At the beginning of the school year a committee was formed to conduct research and analyze new math programs for the Lower School, which is a common practice during an accreditation year. I wanted my colleagues and I to take a close look at other math programs and compare them to Everyday Math, which we have used and liked for many years. Through reading Dr. Jo Boaler's
work, Stanford math professor and co-founder of SanFrancisco Math, and participating in some powerful math professional development to improve our practice, we wanted to do more to meet the needs of our students. Six years had passed since we last purchased the latest edition of Everyday Math, and it was time for us to make sure we had the best math program for our students.
The search committee for a new math program was composed of educators who teach kindergarten through fifth grade students – Joanne Minke (K), Christine Oman (1st & 2nd), Jennifer Hobbs (3rd), Colette Husenitza (4th), Sarah Palazzolo (LS Curriculum Dean), Mandy Howell (5th) and myself. Together we went through a process of determining strengths and weaknesses of our current program, documenting what we wanted in a math curriculum, researching the best programs that align with our criteria, and closely examining online resources and the kindergarten through fifth grade curriculum.
I reached out to the Florida Council of Independent School Lower School Heads and Math coordinators/staff developers on my list-serve and exchanged many emails. Teachers belonging to math groups, surveyed educators from around the nation. We looked at the research that compared programs. We made a list of the top math programs that aligned with our child-centered, constructivist philosophy of teaching and learning and began researching the programs. We set up meetings with program representatives, ordered hard copies, spoke to heads of schools, and used some of the materials with our students. After many months, we reduced our selection to our top five programs. We made these programs available to faculty to examine and kept them in the loop.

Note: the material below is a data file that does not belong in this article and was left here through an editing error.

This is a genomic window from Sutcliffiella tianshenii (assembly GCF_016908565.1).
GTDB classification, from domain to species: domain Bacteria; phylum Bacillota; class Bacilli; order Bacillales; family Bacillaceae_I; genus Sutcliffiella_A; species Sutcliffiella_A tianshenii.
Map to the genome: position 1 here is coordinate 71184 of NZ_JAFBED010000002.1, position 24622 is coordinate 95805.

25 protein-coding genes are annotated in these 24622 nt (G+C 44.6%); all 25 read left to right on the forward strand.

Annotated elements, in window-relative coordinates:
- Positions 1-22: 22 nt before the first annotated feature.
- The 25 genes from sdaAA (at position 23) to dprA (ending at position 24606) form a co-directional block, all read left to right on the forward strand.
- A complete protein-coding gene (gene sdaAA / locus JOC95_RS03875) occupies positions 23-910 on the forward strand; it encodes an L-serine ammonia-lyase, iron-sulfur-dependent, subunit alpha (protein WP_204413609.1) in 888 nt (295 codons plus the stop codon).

We continued the process, having many discussions until we got our list down to our top three. Once we had agreed, we set up opportunities to have members of the committee go to three independent schools using the programs we liked so we could see them in action, talk to teachers and school leaders (find out the pros and cons). Each visit taught many lessons.
There are many good math programs and they all come with different strengths. Some are more workbook heavy and others allow for more hands-on, differentiated learning. The one program that resonated with every teacher on our committee from kindergarten to fifth grade, and the one we thought was the best for our school, was Bridges in Mathematics
Bridges in Mathematics is a comprehensive math program “designed to implement the principles and standards for school mathematics from the National Council of Teachers of Mathematics.”
Two weeks ago we shared the final decision with the faculty, and began to plan our professional development for the summer and school year. Teachers will have access to the program materials throughout the summer and our professional development next year will be focused on this work. The search committee will engage in summer professional development with Sarah and together become our Math Support Team.
Here is what Sarah Palazzolo, the Lower School Dean of Curriculum, has to say about Bridges:
“Aside from being highly recommended by math teachers across the country and internationally and being among the highest rated programs according to EdReports, Bridges is both rigorous and engaging for students. The Bridges curriculum teaches students that math requires perseverance, collaboration, and is social. Our young mathematicians are sure to develop key skills needed to solve complex and novel problems using visual models and manipulatives. Activities within and across grade levels are carefully sequenced to account for how elementary students make sense of and connect mathematical ideas and processes. This, along with the intentional combination of direct instruction, structured investigation, and open exploration, will result in a robust and deep understanding of mathematical concepts. Even more, our most proficient math students are sure to be challenged, a key factor our committee considered when making the decision to select Bridges in Mathematics.”
We know the children will love this new math program and develop into strong mathematical thinkers. You’ll hear more about the program at Back to School Night, but the Math Support Team and I plan to present an overview of Bridges in Mathematics for the Lower School community on September 15, 2022.